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Apr 03 2023
Accomplishment Based Talent Development


Thomas F. Gilbert , one of the great thought leaders on whose work our Performance Thinking models and logic are based, emphasized that to improve, lead, or manage organizational or business performance, we should focus on what he called “valuable accomplishments” rather than “costly behavior.” 

Accomplishments are the things that individuals, teams, and processes contribute to their organizations, while supporting the behavior needed to produce them is costly.  We hire, train and manage people so they will learn and exhibit the behavior needed to produce accomplishments. We give them tools and support, as needed, pay them, and engage them in ongoing development. These are all costly investments.  One of Gilbert’s big ideas was that the worth of any given effort to improve or develop performance is equal to the value of the accomplishments it enables people to produce divided by the cost do develop the behavior for producing them. A simple ROI calculation. Most leaders and talent development professionals do not think this way, even when investing in expensive training and taking people off the job to complete it. But focusing on the accomplishments we expect of people can help us stay aware of what it costs to enable productivity, and perhaps to calculate relative costs of different approaches (e.g., training vs. job aids with coaching) when we decide how to develop people.

When we define accomplishments as “work outputs” – countable things that deliver value to the organization or society – we can list a range of possibilities. They include tangible deliverables or quantifiable transactions. The might also include important decisions, new ideas, valuable relationships, or recommendations. For trainers, coaches and managers, accomplishments should include people who can do or produce something valuable at the end of training or as a result of effective management or coaching.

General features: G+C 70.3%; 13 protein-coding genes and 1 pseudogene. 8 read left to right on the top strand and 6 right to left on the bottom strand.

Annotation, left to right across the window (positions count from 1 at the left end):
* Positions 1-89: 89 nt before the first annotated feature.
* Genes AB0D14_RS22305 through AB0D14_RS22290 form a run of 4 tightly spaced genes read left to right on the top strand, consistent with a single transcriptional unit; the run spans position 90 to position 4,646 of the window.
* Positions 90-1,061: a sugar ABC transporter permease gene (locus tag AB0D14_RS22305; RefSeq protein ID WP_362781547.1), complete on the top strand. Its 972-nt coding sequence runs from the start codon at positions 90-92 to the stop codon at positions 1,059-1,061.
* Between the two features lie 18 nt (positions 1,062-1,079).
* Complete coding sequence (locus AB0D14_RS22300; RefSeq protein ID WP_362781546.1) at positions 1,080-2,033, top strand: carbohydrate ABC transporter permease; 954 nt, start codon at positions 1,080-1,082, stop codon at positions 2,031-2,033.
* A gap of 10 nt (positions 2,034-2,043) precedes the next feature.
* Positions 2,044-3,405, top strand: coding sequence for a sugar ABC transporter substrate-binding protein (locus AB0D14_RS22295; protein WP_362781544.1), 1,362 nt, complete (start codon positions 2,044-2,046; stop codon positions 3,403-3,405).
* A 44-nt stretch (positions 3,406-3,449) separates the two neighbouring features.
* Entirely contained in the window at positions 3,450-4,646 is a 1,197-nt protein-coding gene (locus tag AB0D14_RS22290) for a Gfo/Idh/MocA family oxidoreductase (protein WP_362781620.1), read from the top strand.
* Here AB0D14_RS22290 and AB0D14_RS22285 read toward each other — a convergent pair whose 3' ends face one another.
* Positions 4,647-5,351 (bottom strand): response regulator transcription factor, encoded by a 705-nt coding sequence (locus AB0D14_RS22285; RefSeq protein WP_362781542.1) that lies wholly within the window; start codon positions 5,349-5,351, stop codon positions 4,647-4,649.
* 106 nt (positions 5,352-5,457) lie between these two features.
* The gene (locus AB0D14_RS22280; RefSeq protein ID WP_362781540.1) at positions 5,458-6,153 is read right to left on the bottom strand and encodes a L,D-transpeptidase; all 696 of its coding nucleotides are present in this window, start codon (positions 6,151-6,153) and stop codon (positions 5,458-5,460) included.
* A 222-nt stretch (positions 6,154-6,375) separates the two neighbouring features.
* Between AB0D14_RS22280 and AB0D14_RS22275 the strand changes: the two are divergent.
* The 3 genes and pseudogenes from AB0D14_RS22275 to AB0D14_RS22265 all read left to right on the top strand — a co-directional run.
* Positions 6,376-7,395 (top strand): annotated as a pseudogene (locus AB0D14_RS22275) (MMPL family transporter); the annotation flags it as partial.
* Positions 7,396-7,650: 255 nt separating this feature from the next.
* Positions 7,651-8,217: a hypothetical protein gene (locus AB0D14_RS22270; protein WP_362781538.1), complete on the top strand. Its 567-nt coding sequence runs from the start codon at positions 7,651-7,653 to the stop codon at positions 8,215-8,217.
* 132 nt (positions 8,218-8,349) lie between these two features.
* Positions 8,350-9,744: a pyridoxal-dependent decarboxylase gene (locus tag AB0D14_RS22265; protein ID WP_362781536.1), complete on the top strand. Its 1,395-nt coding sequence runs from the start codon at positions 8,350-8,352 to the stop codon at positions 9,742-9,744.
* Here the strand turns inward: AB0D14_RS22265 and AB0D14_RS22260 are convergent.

When we create job profiles based on the important accomplishments of the job, we can drive the entire process of talent development based on value delivered. We can create better behavioral interviewing questions and performance tests, based on accomplishments new hires will need to produce. We can on-board people based on what they need to produce in the first days, weeks and months on the job. We can design accomplishment-based training, as Dr. Joe Harless taught us to do. And we can place people into an ongoing cadence of accomplishment-based coaching with their managers focused on what they need to produce on the job, for upcoming projects or perhaps for the next job on their career path.

Focusing on accomplishments makes the job of monitoring and measuring performance much easier, because we can count “good” ones.  And the value of accomplishments might help us to quantify the salary increases we offer people at the end of the year.

All in all, an accomplishment-based approach to ongoing talent development is more sure-footed, easier to monitor, and more clearly focused on the value the organization needs its people to deliver.

-      - Carl Binder, CEO


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